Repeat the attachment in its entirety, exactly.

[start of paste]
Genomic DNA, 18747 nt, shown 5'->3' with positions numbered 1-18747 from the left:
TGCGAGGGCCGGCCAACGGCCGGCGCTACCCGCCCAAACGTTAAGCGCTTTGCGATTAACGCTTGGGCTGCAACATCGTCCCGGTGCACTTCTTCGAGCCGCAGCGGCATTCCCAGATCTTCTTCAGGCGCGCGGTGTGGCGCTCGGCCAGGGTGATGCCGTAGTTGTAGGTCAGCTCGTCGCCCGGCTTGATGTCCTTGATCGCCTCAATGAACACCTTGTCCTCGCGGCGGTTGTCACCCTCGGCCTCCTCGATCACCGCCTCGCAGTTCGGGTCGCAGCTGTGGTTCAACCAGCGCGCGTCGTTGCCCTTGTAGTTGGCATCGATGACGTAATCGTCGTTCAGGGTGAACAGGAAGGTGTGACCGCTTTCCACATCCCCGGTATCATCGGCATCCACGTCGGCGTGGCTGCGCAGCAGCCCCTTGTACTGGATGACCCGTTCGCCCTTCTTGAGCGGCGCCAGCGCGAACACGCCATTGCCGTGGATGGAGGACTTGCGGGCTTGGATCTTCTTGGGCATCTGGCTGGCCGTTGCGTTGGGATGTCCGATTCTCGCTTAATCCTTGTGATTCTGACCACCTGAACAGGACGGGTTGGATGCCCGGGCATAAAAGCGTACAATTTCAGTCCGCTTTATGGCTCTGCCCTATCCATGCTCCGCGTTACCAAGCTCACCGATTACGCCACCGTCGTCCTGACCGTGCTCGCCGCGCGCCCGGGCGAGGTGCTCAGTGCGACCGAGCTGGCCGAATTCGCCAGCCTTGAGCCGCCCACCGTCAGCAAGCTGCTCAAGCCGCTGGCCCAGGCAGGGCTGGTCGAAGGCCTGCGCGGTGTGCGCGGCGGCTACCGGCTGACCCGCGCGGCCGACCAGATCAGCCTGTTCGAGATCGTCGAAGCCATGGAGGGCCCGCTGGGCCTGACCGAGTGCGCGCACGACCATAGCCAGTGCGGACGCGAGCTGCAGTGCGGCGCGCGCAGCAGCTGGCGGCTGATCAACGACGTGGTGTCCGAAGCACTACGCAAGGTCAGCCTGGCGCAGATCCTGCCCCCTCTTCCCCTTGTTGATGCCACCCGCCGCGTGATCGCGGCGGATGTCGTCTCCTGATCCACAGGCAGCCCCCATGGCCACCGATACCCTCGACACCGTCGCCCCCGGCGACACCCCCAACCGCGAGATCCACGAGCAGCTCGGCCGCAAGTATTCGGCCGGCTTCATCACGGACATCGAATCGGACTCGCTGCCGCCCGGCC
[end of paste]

Genomic DNA, 18747 nt, shown 5'->3' with positions numbered 1-18747 from the left:
TGCGAGGGCCGGCCAACGGCCGGCGCTACCCGCCCAAACGTTAAGCGCTTTGCGATTAACGCTTGGGCTGCAACATCGTCCCGGTGCACTTCTTCGAGCCGCAGCGGCATTCCCAGATCTTCTTCAGGCGCGCGGTGTGGCGCTCGGCCAGGGTGATGCCGTAGTTGTAGGTCAGCTCGTCGCCCGGCTTGATGTCCTTGATCGCCTCAATGAACACCTTGTCCTCGCGGCGGTTGTCACCCTCGGCCTCCTCGATCACCGCCTCGCAGTTCGGGTCGCAGCTGTGGTTCAACCAGCGCGCGTCGTTGCCCTTGTAGTTGGCATCGATGACGTAATCGTCGTTCAGGGTGAACAGGAAGGTGTGACCGCTTTCCACATCCCCGGTATCATCGGCATCCACGTCGGCGTGGCTGCGCAGCAGCCCCTTGTACTGGATGACCCGTTCGCCCTTCTTGAGCGGCGCCAGCGCGAACACGCCATTGCCGTGGATGGAGGACTTGCGGGCTTGGATCTTCTTGGGCATCTGGCTGGCCGTTGCGTTGGGATGTCCGATTCTCGCTTAATCCTTGTGATTCTGACCACCTGAACAGGACGGGTTGGATGCCCGGGCATAAAAGCGTACAATTTCAGTCCGCTTTATGGCTCTGCCCTATCCATGCTCCGCGTTACCAAGCTCACCGATTACGCCACCGTCGTCCTGACCGTGCTCGCCGCGCGCCCGGGCGAGGTGCTCAGTGCGACCGAGCTGGCCGAATTCGCCAGCCTTGAGCCGCCCACCGTCAGCAAGCTGCTCAAGCCGCTGGCCCAGGCAGGGCTGGTCGAAGGCCTGCGCGGTGTGCGCGGCGGCTACCGGCTGACCCGCGCGGCCGACCAGATCAGCCTGTTCGAGATCGTCGAAGCCATGGAGGGCCCGCTGGGCCTGACCGAGTGCGCGCACGACCATAGCCAGTGCGGACGCGAGCTGCAGTGCGGCGCGCGCAGCAGCTGGCGGCTGATCAACGACGTGGTGTCCGAAGCACTACGCAAGGTCAGCCTGGCGCAGATCCTGCCCCCTCTTCCCCTTGTTGATGCCACCCGCCGCGTGATCGCGGCGGATGTCGTCTCCTGATCCACAGGCAGCCCCCATGGCCACCGATACCCTCGACACCGTCGCCCCCGGCGACACCCCCAACCGCGAGATCCACGAGCAGCTCGGCCGCAAGTATTCGGCCGGCTTCATCACGGACATCGAATCGGACTCGCTGCCGCCCGGCC